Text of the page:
And some of that is with the goal of having a more diverse representation in the movie. Some of it is the goal so that things are clearer for the reader, because if everyone is named Smith and Jones and Thompson, you’re going to get all those names confused. If somebody is named Gutierrez and Chang and something else…
John: Lipstein. You’re much less likely to confuse and conflate those characters.
Craig: Yeah. Part of what we’re doing is sort of sending secret messages to the — not so secret messages to the casting people because then they call and they say, “Well what is this person supposed to be?” And casting people are meat markety. They don’t care about anyone’s sensibilities. It’s like, “Okay, do we go get black people, do we go get Chinese people? Do you want Chinese or do you mean Asian? Do you mean Vietnamese or Chinese?” They’re very much they’re shopping for people. And so they need to know the specifics.
Sometimes what I find myself doing for white characters is not calling out white, but calling out a nationality because white is actually the most generic and sort of uninformative term. Because, you could be talking about southern Italians or Swedes who look dramatically different form each other. And so…
John: And more importantly might have different cultural things that they would have.
Craig: Different cultural things. Different accents. Exactly. Whereas, and for me when I’m writing a black character it’s almost always an African-American character. I suppose if I were writing a drama or something that actually had African scenes that would be a different deal. But to me American white is, unless you’re talking about a real southerner, you know. I don’t know. I don’t really even get into dialectical stuff too much with American white. I just more like nationality stuff.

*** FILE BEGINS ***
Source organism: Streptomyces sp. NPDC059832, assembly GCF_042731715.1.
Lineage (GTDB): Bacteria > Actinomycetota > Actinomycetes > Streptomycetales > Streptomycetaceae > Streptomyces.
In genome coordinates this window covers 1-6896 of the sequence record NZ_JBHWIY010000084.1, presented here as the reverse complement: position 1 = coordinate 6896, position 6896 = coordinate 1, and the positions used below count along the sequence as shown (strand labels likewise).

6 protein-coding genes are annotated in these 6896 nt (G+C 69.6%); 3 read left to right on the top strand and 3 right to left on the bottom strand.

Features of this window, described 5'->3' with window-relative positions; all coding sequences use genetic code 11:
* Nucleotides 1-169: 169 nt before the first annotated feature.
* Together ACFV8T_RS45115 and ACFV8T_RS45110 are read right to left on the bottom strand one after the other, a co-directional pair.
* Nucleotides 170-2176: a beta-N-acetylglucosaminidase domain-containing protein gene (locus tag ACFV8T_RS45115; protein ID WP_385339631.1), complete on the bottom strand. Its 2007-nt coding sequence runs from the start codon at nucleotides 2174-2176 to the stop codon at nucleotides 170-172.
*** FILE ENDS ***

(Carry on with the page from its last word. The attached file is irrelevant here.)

But, look, if the questions is is this partly because writers sort of get a little lazy about race? Absolutely. I think so.
John: I think you’re right.
Adrienne asks, and this is a question I’m completely paraphrasing because it was long, so I’m just going to boil it down to what I want. First question. Is it okay to refer to actors when pitching? Second question — how about when actually writing the script?
So, having a short and honest question I will give my short answer. Can you refer to actors while you’re giving a pitch? Yes. And that’s sometimes really, really helpful.
A lot of times, you’re starting a pitch, you’ll often talk about the world and then you’ll talk about the characters. You might talk about your hero and it’s “sort of a Matt Damon type.” And that’s okay to say that. That’s helpful for them. Give a couple examples for who the actor could kind of be. Or a lot of times you’ll describe and they’ll sort of come back to, “So is it like a Matt Damon?” It’s like, yes, it’s like a Matt Damon. And that’s okay, and that’s really helpful when you’re in the room.